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Esh-baal, . . . Merib-baal. 1 Chron. viii. 33, 34.

BAAL was the idol-god of Zidon and of many surrounding nations. This idol, representing the sun in his productive force, was worshipped with impure and scandalous rites. The introduction of this name into the appellation of one of Saul's sons indicates the secret root of the declension and consequent misfortunes of that ill-fated monarch. In the earlier part of his reign he was perfect in his allegiance to Jehovah — Jonathan means "Gift of Jehovah " — but as the years went on, he became proud and seIfsufficient; he turned to Baal, the Spirit of the Lord departed from him, and an evil spirit rushed in to take His place, as wind rushes in to fill a vacuum.

The name which Jonathan gave his son had another significance. Merib-baal is one who opposes Baal. It is as though he would indelibly stamp upon his child an undying hatred and opposition to that idolatry which was undoing his father's character and kingdom. In this choice of his child's name we also gather the deep-seated piety and devotion of that noble soul, whose heart was true to God amid the darkening shadows of his father's reign. It was this that probably drew David and him so closely in affinity.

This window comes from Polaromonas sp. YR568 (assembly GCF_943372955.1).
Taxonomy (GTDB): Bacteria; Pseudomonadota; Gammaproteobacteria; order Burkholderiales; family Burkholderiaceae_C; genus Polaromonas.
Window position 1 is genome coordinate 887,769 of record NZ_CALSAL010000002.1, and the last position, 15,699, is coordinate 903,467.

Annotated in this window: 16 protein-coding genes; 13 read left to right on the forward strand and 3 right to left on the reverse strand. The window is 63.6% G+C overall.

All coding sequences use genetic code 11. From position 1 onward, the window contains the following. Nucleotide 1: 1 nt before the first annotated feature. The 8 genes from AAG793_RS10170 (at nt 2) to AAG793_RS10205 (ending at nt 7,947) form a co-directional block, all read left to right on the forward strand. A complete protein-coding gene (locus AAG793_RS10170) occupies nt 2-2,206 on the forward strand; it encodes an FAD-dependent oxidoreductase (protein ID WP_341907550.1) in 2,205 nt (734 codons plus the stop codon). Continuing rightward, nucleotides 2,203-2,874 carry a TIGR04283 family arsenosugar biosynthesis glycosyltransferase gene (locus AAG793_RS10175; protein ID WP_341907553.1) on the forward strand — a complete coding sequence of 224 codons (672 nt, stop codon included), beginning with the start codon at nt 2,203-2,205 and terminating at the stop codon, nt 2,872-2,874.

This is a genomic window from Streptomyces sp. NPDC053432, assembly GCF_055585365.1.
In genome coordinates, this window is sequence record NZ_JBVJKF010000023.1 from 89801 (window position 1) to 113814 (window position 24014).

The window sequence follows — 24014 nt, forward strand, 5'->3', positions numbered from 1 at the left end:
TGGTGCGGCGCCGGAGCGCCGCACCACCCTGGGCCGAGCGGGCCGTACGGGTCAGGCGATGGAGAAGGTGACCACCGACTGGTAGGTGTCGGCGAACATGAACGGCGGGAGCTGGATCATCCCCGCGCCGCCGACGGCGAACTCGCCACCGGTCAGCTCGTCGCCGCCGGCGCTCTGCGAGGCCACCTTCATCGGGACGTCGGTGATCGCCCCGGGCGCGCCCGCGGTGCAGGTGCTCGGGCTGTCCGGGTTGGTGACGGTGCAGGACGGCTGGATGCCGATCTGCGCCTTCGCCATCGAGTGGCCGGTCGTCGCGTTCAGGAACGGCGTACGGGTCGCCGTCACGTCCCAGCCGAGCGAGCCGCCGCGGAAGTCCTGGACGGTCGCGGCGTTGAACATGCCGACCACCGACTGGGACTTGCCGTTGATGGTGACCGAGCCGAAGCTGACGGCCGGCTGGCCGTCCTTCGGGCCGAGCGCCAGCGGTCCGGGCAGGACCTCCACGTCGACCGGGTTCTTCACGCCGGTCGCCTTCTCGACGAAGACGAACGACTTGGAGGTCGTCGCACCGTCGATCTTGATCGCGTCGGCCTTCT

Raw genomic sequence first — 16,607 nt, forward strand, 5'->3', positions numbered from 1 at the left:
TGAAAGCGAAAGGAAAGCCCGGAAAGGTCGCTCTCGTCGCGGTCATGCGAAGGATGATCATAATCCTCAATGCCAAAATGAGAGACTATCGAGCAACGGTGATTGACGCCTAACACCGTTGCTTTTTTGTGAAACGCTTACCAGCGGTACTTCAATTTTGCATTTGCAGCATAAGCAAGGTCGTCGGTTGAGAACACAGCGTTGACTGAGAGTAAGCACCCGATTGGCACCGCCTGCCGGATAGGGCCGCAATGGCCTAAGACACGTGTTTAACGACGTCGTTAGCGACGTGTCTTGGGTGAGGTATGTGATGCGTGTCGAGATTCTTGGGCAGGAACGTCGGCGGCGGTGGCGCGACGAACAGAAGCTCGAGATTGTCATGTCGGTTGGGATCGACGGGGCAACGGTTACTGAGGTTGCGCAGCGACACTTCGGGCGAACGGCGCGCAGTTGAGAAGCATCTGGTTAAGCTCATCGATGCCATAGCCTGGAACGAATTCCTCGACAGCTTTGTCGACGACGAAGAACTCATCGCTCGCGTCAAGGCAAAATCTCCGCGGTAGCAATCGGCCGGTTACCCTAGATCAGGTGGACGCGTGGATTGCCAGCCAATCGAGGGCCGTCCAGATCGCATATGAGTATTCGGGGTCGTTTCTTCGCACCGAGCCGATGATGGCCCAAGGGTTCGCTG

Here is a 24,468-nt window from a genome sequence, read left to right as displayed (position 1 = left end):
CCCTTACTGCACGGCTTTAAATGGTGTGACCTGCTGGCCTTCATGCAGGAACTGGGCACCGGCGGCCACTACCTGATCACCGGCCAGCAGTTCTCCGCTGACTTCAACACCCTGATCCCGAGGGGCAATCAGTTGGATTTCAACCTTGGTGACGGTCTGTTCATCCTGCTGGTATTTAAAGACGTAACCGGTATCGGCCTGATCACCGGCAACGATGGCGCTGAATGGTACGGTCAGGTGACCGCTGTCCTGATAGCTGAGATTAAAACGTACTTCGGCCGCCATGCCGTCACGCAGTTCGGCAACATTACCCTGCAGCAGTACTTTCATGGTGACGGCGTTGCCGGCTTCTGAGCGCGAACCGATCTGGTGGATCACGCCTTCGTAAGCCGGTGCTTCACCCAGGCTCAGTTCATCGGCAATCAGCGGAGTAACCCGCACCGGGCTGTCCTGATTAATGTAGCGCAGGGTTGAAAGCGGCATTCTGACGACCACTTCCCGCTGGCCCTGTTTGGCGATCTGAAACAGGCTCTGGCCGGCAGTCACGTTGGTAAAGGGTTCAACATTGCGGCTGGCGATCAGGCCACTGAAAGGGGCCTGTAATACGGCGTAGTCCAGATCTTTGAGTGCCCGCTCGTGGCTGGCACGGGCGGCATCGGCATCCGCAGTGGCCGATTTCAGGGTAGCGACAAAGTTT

How absolutely necessary it is for the peace of a household that there should be a oneness of devotion to God! Where that is the first consideration, there is peace and blessedness; and that it may be so, it is of the greatest importance that the parents should be constant in their godly allegiance. The ruin of Saul's home, family, and realm, began in his personal disloyalty to God; and how far he influenced the nation for evil it is difficult to estimate.

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